the main event

I ask you: What is it that is just so darn satisfying about toast?

Let's consider.

Toast is typically a back of the menu item, listed under Sides or Extras among offerings like "one egg, any style" and "half a grapefruit." Or, toast is relegated to the small, italicized subtitles tacked beneath loftier headings like Omelettes: "Served with hashbrowns and choice of toast." ("Substitute fruit cup - $1.00." ) Ah toast, even in your greasy spoon incarnation, perfectly square, cut diagonally across, served pre-buttered with a couple of plastic, foil-sealed packages of grape jelly, you are lovely, if under appreciated. Given your obvious charm, why is it so rare to find an eatery that features you as the main event?

Enter, Hi-Rise Bakery.

This place is my favorite local spot for all things baked, both sweet and savory. Right alongside heftier items like oatmeal with toasted pecans and dried cherries, pressed egg sandwiches, and yogurt with homemade granola, there it is on the breakfast menu: Toast. With a capital "T." Toast. Listed as its own boldfaced menu item on a hand-written page taped to the glass. I sometimes feel a little defiant marching up to the counter and declaring, "I'll have Toast, please." I hear my Grandmother Marion's disapproving voice in my head: "Toast is not a meal." Oh, but it is Grandma. And here at Hi-Rise, it is not only a meal, but an indulgent one. From the loaves of bread available that day, you choose two slices. I usually go for one slice of corn bread and one slice of something whole wheat-y. Then, you find a seat upstairs or outside and await the arrival of your capital Toast. The two hearty slices are served in a paper-lined basket with not-too-sweet preserves, and a whopping triangle of fresh, slightly softened butter. Thick, lightly browned and crispy on the outside, soft and springy on the inside, still warm from the toaster, this bread practically begs you to dig in with your hands, to tear off a little piece, slather with butter and preserves, chew, swallow, and repeat, as necessary.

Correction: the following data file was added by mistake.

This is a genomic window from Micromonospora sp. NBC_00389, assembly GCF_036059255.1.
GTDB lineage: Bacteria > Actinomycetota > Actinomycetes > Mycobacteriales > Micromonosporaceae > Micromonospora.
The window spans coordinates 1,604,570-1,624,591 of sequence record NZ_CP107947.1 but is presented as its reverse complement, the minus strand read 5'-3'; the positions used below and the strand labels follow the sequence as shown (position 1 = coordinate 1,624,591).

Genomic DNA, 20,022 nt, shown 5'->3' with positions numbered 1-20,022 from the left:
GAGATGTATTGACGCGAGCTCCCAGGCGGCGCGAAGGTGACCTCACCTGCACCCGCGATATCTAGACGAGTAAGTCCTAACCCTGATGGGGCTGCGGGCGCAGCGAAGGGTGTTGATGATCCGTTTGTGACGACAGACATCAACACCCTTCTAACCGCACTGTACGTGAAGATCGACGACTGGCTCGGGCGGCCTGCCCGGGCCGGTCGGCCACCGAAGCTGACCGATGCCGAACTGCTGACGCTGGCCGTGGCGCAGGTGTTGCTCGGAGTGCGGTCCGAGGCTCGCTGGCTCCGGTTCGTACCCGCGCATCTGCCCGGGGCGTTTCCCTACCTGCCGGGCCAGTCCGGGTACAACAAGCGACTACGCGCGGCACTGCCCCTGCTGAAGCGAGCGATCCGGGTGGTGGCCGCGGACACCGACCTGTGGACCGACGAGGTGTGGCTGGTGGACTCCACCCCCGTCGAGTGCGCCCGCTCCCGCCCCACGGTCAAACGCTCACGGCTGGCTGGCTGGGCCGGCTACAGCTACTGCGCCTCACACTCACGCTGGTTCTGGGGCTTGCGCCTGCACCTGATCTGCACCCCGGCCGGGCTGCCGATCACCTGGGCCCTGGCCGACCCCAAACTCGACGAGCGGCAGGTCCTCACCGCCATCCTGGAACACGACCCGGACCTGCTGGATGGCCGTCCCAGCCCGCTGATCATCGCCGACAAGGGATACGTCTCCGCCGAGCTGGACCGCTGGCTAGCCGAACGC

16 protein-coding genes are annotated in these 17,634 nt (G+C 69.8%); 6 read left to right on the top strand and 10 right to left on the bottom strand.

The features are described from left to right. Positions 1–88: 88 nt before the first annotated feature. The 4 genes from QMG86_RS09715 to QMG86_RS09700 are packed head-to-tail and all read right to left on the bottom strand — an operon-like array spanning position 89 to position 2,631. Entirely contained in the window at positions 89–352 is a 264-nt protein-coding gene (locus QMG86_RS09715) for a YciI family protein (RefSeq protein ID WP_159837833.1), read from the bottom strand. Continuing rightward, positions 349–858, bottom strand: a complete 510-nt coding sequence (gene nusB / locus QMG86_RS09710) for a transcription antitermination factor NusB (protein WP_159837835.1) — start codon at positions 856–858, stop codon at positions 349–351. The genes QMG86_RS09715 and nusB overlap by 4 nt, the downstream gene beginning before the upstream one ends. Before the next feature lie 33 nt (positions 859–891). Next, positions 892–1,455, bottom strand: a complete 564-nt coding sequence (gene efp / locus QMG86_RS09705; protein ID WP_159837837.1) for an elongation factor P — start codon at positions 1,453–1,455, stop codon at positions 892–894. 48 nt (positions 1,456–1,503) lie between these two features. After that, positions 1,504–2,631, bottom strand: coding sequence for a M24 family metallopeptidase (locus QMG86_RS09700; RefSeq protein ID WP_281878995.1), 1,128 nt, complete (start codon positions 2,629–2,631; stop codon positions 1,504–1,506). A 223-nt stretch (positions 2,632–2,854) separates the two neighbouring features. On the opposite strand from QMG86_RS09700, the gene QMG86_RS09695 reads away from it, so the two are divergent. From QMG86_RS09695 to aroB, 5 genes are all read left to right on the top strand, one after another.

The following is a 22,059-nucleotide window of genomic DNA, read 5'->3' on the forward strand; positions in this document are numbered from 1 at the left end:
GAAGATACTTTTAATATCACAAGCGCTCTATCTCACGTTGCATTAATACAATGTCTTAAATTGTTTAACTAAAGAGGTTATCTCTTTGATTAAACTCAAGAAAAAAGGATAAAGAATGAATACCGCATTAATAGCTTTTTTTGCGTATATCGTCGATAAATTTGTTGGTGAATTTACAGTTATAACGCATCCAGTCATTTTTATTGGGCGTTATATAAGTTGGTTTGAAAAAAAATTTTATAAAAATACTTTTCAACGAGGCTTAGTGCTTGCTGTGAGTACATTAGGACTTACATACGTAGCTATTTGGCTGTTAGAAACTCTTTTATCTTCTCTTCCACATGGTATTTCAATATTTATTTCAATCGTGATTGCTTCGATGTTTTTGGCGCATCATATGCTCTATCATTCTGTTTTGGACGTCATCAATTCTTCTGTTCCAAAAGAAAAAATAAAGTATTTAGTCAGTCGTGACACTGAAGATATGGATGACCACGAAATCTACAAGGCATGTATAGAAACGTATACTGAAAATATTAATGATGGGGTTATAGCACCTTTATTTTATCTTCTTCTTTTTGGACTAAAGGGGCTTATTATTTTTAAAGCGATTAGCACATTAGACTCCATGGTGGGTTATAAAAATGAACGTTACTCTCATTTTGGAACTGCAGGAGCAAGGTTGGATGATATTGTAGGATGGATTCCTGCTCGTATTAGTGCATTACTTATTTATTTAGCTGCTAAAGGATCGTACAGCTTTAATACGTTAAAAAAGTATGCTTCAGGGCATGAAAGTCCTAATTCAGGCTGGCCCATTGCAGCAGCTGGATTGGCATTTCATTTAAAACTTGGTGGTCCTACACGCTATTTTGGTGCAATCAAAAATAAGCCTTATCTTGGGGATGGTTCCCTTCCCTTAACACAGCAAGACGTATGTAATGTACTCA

And so, imagine my dismay to learn that Hi-Rise on Brattle St. -- the one just two blocks from my home -- will be closed until January 26. No explanations cited. Only a note stating the cold, hard truth. Fortunately, the always bustling Concord St. Hi-Rise -- the original bakery location -- is a mere twenty minute jaunt down the street, so I'm covered in case of emergency. Also fortunate is that a transcendent Toast experience is possible without leaving home. This morning, I popped a couple of slices of sourdough bread into the oven, despite the fact that I am not typically a sourdough fan. With apricot preserves, the sour twinge mellowed, and tasted, surprisingly, just right.